Every evening, we sat around camp for dinner and listened to a briefing session from our Irish Guide and Doctor. Phones disappeared as people played games, talked, read, drew and rested. Some of the lads in the group were stargazers so we would look up to the sky before bed and they pointed out what was on view. It was magic!
The acclimatisation was slow and steady and every day we got a little higher. I took each day as it came and did not think much about the summit until it was nearly upon us. Those feelings of anticipation and knowing you were doing something big returned.
Summit night on Stok Kangri
The day began at 11 pm. We left camp under a black canvas dotted with stars and our head torches lit the way. We walked for a while and set a pace that allowed me to relax into my own stride. I kept my eyes on the moon and outline of the surrounding mountains. It was cold but I wrapped up well and sipped water constantly. On the first half of the trek, we crossed an expansive glacier.
I was relieved that conditions were favourable enough not to have to wear crampons as I had not perfected my John Wayne walk. According to our guide, you need to walk like John Wayne to avoid tripping over or nicking your ankles!
I could write a whole article about the sunrose and magnificent colours of the mountains which towered above us. All I can say is the whole trek was worth it just to see such a kaleidoscope of greens, oranges, pinks, and purples
The second half of the trek was tough. I seemed to lose my stride and my breathing was much more laboured. I was getting cold and I wondered if I should stop and put on my big jacket and mitts. Thinking too much at sea level can mess with your mental health but at nearly 6,000m it can wreak havoc. Sanity prevailed; I put on my jacket and mitts, drank water and I found my stride again.
The final push
The last part of the trek to Stok Kangri’s summit is a steep climb over what seems like a never-ending ridge. Feelings of desperation, hope, despair and encouragement rise and fall in quick succession. I was getting closer and I could just about see the prayer flags. Prayer flags are colourful rectangular cloths, they’re strung along mountain ridges and peaks high in the Himalayas. They are used to bless the surrounding countryside.
My legs felt like dead weights and I’m pretty sure I was making some kind of Frankenstein noises. However, I reached the prayer flags, and joined the group in hugging, kissing, laughing, crying and ‘can’t believe we just did that’ faces.
Unfortunately, it was very foggy so we didn’t have great views from the summit. We did get a great photo of the gang though. We stayed at the summit for about 10 minutes. During this time, and all through the trek, I hadn’t even thought of the fact that we had to trek back down to base camp. Oh dear!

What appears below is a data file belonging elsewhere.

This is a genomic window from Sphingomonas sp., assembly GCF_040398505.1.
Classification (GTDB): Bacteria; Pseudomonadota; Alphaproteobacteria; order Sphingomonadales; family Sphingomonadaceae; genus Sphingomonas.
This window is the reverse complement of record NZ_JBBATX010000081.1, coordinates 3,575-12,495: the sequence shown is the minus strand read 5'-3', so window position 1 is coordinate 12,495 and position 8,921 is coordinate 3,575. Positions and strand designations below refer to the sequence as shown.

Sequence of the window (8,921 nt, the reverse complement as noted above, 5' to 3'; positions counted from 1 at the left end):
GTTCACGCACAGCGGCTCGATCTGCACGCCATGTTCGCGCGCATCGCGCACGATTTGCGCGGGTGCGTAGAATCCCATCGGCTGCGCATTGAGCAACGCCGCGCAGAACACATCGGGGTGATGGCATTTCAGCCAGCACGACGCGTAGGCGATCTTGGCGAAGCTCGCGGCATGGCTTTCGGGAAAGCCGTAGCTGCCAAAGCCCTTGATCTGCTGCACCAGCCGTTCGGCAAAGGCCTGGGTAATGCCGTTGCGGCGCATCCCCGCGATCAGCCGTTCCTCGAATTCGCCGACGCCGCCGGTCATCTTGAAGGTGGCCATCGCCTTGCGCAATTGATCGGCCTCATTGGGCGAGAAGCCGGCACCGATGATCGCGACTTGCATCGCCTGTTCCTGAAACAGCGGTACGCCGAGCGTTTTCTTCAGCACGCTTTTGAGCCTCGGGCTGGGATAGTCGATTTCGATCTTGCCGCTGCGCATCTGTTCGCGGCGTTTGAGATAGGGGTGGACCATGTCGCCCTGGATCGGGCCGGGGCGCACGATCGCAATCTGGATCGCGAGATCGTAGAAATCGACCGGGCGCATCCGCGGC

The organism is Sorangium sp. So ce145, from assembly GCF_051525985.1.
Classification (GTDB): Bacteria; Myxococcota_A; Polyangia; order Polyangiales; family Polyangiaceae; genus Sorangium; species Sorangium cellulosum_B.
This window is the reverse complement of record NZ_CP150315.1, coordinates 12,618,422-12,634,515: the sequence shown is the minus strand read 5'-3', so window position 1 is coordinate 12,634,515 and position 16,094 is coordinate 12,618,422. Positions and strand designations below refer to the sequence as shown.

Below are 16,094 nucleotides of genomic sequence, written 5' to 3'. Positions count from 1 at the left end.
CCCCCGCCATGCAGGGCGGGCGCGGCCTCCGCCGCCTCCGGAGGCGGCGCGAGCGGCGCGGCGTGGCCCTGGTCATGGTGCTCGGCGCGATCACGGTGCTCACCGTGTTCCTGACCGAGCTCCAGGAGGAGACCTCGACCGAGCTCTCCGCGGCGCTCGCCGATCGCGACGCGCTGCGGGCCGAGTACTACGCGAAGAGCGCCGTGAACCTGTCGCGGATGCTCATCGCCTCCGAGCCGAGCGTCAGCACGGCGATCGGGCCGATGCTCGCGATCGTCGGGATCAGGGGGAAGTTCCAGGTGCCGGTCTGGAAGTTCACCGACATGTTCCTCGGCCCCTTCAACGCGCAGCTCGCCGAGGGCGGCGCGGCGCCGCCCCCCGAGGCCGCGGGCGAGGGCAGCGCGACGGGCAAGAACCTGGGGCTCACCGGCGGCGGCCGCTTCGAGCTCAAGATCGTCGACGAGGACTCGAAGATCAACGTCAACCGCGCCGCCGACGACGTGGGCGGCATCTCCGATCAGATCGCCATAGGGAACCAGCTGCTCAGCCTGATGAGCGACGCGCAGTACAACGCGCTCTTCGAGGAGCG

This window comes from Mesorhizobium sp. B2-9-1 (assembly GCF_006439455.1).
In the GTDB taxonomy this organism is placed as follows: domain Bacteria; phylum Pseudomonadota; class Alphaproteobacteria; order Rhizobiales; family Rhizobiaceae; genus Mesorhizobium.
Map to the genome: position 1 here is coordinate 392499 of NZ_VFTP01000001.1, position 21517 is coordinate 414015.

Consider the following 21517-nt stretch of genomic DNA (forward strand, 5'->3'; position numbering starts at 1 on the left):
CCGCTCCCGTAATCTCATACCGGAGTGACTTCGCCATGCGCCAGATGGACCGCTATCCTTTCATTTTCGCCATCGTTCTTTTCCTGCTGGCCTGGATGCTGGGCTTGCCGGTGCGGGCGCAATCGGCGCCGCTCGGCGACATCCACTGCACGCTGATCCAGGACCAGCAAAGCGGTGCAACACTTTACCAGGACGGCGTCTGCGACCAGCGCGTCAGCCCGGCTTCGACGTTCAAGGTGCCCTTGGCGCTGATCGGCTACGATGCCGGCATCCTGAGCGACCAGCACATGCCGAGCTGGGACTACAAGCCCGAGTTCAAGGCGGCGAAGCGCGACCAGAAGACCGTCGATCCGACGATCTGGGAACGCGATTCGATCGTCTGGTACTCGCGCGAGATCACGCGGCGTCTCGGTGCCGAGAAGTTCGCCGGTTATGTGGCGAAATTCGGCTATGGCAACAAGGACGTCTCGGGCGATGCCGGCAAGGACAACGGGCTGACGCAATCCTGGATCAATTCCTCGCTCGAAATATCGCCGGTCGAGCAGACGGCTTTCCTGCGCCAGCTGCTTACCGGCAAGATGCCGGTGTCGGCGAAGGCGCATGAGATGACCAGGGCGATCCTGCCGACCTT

Back to Base Camp
The descent was more gruelling than I had expected. My fatigue and loss of focus meant that the walk down was tough. We went slowly and our guide’s good humour and encouragement kept our mood up and we kept each other going. It seemed that when someone was struggling the most others would instinctively walk by their side or give a word of encouragement.
Once we had lunch and a break everyone’s energy and vigour started to return. On the last leg back to base camp, our guides met us with some homemade lemonade. It was like all of our birthdays at once and there was pure joy on everyone’s face.
Back at base camp, the Doctor advised everyone to eat before getting some sleep as it helps with recovery. Everyone wolfed down some food and passed out in their tents. That evening the celebrations began with more delicious meals and chocolate cake made by our amazing cooks who have since inspired me to cook new and different dishes.
The journey home
The next day we made our way back to lovely Leh. Once again we had time and space to rest and recoup. We flew back to Delhi for one more night and when the time came, we reluctantly got on the plane home.
I boldly walked across busy streets in Delhi, peed on cliff edges, got to the top of Stok Kangri and nearly saw the Dali Lama. That’s another story, but this whole trip is an experience that will stay with me forever.
I have the group photo on the wall behind my desk in work. People ask me “What is your next big trip?” For now I’m still absorbing my Stok Kangri trek and when I’m ready for another one, I’ll give Earth’s Edge a call.